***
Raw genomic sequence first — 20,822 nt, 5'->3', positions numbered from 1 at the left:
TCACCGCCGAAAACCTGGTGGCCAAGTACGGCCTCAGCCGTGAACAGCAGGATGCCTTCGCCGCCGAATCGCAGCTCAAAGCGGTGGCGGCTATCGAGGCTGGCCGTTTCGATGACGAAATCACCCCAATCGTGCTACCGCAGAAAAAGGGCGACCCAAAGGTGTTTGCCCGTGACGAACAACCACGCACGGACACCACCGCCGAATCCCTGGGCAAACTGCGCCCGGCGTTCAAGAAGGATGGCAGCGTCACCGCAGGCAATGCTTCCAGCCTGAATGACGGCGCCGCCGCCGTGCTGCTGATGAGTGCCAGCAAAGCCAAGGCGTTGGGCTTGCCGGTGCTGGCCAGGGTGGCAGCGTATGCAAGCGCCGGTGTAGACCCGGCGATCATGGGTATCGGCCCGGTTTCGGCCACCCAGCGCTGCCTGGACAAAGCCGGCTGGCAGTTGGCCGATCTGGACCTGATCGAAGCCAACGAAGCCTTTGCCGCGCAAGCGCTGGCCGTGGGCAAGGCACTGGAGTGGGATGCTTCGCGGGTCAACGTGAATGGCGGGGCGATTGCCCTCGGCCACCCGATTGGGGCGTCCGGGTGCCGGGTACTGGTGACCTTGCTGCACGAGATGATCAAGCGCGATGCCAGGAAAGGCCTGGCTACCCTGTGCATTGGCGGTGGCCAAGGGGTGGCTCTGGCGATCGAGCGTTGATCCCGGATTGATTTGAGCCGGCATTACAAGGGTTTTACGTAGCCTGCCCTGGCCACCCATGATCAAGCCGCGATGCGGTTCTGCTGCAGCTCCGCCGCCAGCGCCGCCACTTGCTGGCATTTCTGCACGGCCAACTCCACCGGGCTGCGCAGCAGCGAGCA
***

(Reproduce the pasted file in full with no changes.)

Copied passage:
Raw genomic sequence first — 20,822 nt, 5'->3', positions numbered from 1 at the left:
TCACCGCCGAAAACCTGGTGGCCAAGTACGGCCTCAGCCGTGAACAGCAGGATGCCTTCGCCGCCGAATCGCAGCTCAAAGCGGTGGCGGCTATCGAGGCTGGCCGTTTCGATGACGAAATCACCCCAATCGTGCTACCGCAGAAAAAGGGCGACCCAAAGGTGTTTGCCCGTGACGAACAACCACGCACGGACACCACCGCCGAATCCCTGGGCAAACTGCGCCCGGCGTTCAAGAAGGATGGCAGCGTCACCGCAGGCAATGCTTCCAGCCTGAATGACGGCGCCGCCGCCGTGCTGCTGATGAGTGCCAGCAAAGCCAAGGCGTTGGGCTTGCCGGTGCTGGCCAGGGTGGCAGCGTATGCAAGCGCCGGTGTAGACCCGGCGATCATGGGTATCGGCCCGGTTTCGGCCACCCAGCGCTGCCTGGACAAAGCCGGCTGGCAGTTGGCCGATCTGGACCTGATCGAAGCCAACGAAGCCTTTGCCGCGCAAGCGCTGGCCGTGGGCAAGGCACTGGAGTGGGATGCTTCGCGGGTCAACGTGAATGGCGGGGCGATTGCCCTCGGCCACCCGATTGGGGCGTCCGGGTGCCGGGTACTGGTGACCTTGCTGCACGAGATGATCAAGCGCGATGCCAGGAAAGGCCTGGCTACCCTGTGCATTGGCGGTGGCCAAGGGGTGGCTCTGGCGATCGAGCGTTGATCCCGGATTGATTTGAGCCGGCATTACAAGGGTTTTACGTAGCCTGCCCTGGCCACCCATGATCAAGCCGCGATGCGGTTCTGCTGCAGCTCCGCCGCCAGCGCCGCCACTTGCTGGCATTTCTGCACGGCCAACTCCACCGGGCTGCGCAGCAGCGAGCA